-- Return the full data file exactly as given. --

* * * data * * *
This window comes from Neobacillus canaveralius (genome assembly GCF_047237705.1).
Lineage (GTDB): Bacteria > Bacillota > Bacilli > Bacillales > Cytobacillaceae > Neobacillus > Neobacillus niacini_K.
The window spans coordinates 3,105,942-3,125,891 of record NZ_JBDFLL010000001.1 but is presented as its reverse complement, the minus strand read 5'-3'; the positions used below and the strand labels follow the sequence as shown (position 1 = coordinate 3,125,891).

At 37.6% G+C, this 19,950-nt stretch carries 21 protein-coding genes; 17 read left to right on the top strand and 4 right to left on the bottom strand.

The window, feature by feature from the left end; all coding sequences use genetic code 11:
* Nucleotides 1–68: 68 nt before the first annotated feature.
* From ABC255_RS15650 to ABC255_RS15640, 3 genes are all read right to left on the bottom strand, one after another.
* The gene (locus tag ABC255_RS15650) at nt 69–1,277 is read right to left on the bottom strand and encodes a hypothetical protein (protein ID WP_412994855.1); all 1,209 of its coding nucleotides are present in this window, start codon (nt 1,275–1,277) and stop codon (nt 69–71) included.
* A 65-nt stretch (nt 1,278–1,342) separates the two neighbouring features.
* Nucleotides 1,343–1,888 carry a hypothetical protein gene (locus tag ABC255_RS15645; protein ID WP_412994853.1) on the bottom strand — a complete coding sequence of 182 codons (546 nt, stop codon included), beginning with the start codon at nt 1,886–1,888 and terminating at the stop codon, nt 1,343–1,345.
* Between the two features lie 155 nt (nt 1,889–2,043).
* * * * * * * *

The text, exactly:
This window comes from Neobacillus canaveralius (genome assembly GCF_047237705.1).
Lineage (GTDB): Bacteria > Bacillota > Bacilli > Bacillales > Cytobacillaceae > Neobacillus > Neobacillus niacini_K.
The window spans coordinates 3,105,942-3,125,891 of record NZ_JBDFLL010000001.1 but is presented as its reverse complement, the minus strand read 5'-3'; the positions used below and the strand labels follow the sequence as shown (position 1 = coordinate 3,125,891).

At 37.6% G+C, this 19,950-nt stretch carries 21 protein-coding genes; 17 read left to right on the top strand and 4 right to left on the bottom strand.

The window, feature by feature from the left end; all coding sequences use genetic code 11:
* Nucleotides 1–68: 68 nt before the first annotated feature.
* From ABC255_RS15650 to ABC255_RS15640, 3 genes are all read right to left on the bottom strand, one after another.
* The gene (locus tag ABC255_RS15650) at nt 69–1,277 is read right to left on the bottom strand and encodes a hypothetical protein (protein ID WP_412994855.1); all 1,209 of its coding nucleotides are present in this window, start codon (nt 1,275–1,277) and stop codon (nt 69–71) included.
* A 65-nt stretch (nt 1,278–1,342) separates the two neighbouring features.
* Nucleotides 1,343–1,888 carry a hypothetical protein gene (locus tag ABC255_RS15645; protein ID WP_412994853.1) on the bottom strand — a complete coding sequence of 182 codons (546 nt, stop codon included), beginning with the start codon at nt 1,886–1,888 and terminating at the stop codon, nt 1,343–1,345.
* Between the two features lie 155 nt (nt 1,889–2,043).